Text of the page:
In recent years, it has become evident that a generational gap has developed in the community of arbovirus research. This apparent gap is due to the dis-investment of training for the next generation of arbovirologists, which threatens to derail the rich history of virus discovery, field epidemiology, and understanding of the richness of diversity that surrounds us. On the other hand, new technologies have resulted in an explosion of virus discovery that is constantly redefining the virosphere and the evolutionary relationships between viruses. This paradox presents new challenges that may have immediate and disastrous consequences for public health when yet to be discovered arboviruses emerge. In this review we endeavor to bridge this gap by providing a historical context for the work being conducted today and provide continuity between the generations. To this end, we will provide a narrative of the thrill of scientific discovery and excitement and the challenges lying ahead.
Naturally occurring malaria, arbovirus infection and hepatitis in monkeys can be a hazard for the investigator and might interfere with the outcome of experiments. 63 young adult Macaca fascicularis from Malaysia were screened for these infections. About 1 year after their arrival in France, parasitaemia due to Plasmodium spp., was present in 6.4% of the animals and specific antibodies in 55.5%. 19 of 35 initially positive monkeys were tested again 2 years later. Parasitaemia was found in 1 of 4 monkeys and antibodies in 11 of 19 monkeys which were initially positive. 9 of the monkeys initially tested had low titres of antibodies to the Flavivirus genus. All animals were negative for the hepatitis B surface antigen and anti-HBc. The prevalence of IgG antibodies against hepatitis A was 46.0%. The implications in terms of control are discussed.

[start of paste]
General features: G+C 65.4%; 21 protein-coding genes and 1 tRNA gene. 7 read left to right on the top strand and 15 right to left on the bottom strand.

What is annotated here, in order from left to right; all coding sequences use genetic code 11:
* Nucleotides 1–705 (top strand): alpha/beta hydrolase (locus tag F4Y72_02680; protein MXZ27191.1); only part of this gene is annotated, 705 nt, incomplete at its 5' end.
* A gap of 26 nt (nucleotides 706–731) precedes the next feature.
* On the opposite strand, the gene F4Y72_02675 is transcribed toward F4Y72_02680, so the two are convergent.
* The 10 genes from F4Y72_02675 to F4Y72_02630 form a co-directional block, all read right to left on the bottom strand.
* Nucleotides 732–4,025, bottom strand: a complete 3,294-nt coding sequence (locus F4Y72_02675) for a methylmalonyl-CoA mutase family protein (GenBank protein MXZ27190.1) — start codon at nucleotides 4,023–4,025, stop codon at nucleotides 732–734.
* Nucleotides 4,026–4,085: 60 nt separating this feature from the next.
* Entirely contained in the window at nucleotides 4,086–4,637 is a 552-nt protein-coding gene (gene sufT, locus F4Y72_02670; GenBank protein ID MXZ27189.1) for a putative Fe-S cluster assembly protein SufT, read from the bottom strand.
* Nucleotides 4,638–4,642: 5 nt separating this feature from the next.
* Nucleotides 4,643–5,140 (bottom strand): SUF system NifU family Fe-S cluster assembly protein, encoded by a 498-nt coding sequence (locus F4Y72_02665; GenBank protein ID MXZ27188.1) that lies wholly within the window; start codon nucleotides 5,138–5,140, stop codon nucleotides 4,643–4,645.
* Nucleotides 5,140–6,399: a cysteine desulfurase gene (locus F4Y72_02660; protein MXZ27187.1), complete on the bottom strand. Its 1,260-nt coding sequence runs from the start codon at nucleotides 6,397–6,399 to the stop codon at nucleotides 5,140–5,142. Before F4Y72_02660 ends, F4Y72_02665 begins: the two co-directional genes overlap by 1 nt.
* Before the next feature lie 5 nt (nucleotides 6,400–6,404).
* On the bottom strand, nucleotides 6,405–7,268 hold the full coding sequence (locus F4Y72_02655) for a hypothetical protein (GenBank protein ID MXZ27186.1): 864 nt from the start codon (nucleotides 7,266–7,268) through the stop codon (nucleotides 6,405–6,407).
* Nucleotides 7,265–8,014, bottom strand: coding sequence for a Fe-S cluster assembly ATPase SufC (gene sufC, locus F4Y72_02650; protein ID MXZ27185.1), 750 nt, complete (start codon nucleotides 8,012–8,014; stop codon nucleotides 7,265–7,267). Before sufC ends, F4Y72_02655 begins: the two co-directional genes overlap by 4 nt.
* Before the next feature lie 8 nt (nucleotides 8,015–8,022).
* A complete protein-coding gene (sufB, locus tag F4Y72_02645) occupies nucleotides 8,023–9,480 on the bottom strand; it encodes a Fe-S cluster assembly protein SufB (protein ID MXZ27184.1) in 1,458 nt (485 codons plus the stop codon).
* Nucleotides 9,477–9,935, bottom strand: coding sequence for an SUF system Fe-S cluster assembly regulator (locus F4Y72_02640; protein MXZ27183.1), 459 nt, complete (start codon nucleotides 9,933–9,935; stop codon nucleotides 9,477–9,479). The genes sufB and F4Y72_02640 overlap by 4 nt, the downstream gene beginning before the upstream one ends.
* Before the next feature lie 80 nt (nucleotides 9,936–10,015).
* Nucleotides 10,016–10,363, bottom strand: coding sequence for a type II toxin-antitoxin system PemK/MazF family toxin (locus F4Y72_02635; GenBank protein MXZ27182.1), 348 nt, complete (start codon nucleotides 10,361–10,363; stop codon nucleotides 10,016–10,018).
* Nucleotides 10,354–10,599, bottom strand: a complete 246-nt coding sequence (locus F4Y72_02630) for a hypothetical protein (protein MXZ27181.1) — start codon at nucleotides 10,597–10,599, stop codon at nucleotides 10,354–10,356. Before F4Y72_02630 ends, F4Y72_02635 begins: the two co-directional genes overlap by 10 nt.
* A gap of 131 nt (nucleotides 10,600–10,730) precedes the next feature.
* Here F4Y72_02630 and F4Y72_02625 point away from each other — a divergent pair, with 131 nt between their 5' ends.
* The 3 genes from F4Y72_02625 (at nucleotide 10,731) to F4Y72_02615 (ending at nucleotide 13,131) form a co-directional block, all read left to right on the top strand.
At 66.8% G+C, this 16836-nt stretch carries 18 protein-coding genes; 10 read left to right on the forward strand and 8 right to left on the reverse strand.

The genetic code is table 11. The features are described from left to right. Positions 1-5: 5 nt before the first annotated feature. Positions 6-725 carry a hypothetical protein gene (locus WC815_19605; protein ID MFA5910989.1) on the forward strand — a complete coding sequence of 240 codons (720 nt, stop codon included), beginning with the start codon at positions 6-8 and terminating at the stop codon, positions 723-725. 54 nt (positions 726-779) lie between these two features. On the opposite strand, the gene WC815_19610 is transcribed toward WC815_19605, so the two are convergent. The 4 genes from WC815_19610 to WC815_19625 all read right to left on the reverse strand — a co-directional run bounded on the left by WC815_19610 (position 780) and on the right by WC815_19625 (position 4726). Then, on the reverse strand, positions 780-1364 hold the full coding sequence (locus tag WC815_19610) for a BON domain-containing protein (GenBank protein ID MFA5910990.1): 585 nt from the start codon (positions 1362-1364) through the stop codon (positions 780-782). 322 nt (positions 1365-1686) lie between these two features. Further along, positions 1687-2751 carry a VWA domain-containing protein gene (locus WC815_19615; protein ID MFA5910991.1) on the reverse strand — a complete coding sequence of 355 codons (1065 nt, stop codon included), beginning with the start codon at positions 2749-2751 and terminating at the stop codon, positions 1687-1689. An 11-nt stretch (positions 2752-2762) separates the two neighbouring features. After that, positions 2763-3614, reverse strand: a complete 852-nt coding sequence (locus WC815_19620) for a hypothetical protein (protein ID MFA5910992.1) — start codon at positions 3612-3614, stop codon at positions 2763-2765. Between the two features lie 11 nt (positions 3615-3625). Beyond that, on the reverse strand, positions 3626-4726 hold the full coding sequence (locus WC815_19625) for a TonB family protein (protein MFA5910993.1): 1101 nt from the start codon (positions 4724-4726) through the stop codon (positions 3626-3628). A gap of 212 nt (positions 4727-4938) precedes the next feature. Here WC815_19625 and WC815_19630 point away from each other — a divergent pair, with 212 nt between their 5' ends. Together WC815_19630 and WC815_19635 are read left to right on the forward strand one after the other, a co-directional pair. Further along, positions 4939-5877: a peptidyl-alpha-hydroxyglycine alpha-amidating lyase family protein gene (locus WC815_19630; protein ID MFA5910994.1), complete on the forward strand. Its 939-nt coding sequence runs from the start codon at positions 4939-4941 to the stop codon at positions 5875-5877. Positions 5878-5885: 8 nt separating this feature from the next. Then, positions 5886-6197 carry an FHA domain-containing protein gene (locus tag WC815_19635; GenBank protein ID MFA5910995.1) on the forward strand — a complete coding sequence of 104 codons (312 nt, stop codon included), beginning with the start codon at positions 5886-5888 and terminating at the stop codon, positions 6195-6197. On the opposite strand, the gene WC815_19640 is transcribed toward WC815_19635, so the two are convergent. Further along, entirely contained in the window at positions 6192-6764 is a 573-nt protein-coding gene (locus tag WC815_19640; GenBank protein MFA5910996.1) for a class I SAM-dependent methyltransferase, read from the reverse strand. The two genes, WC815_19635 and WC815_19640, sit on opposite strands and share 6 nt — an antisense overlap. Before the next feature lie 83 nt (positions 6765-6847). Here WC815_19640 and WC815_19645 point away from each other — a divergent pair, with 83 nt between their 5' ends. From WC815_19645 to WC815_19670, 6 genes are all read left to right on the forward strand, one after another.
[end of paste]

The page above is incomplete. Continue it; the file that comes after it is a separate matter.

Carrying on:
449 human sera collected in a Land Dyak village were tested for antibodies to 11 arboviruses. Japanese encephalitis and dengue virus antibodies were particularly prevalent. The rates of infection with these viruses were estimated to be 5-2% per annum for Japanese encephalitis, 8-8% for dengue 1 and 4-3% for dengue 2. Chikungunya virus antibodies were quite common with an annual infection rate of the order of 5% per annum. Infections with other Group A and B and Bunyamwera group viruses were generally at a low level.
The exotic and emerging viral encephalitides are caused by animal or human viruses and characterised by sudden unexpected outbreaks of neurological disease, usually in tropical and sub-tropical regions, but sometimes spreading to temperate areas. Although a wide range of viruses come within this label, as this review highlights, there are common research questions as to the origin and spread of the viruses, the contribution of viral and host factors to the clinical presentations and outcome, and the possibilities for treatment and vaccination.